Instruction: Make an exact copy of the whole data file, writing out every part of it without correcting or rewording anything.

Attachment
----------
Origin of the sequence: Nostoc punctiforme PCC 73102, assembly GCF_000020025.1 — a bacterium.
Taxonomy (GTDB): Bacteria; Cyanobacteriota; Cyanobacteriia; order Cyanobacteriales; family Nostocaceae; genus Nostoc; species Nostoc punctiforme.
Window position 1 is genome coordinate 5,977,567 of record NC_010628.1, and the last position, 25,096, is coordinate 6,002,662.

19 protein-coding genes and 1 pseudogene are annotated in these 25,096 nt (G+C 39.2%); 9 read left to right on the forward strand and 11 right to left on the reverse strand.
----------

Origin of the sequence: Nostoc punctiforme PCC 73102, assembly GCF_000020025.1 — a bacterium.
Taxonomy (GTDB): Bacteria; Cyanobacteriota; Cyanobacteriia; order Cyanobacteriales; family Nostocaceae; genus Nostoc; species Nostoc punctiforme.
Window position 1 is genome coordinate 5,977,567 of record NC_010628.1, and the last position, 25,096, is coordinate 6,002,662.

19 protein-coding genes and 1 pseudogene are annotated in these 25,096 nt (G+C 39.2%); 9 read left to right on the forward strand and 11 right to left on the reverse strand.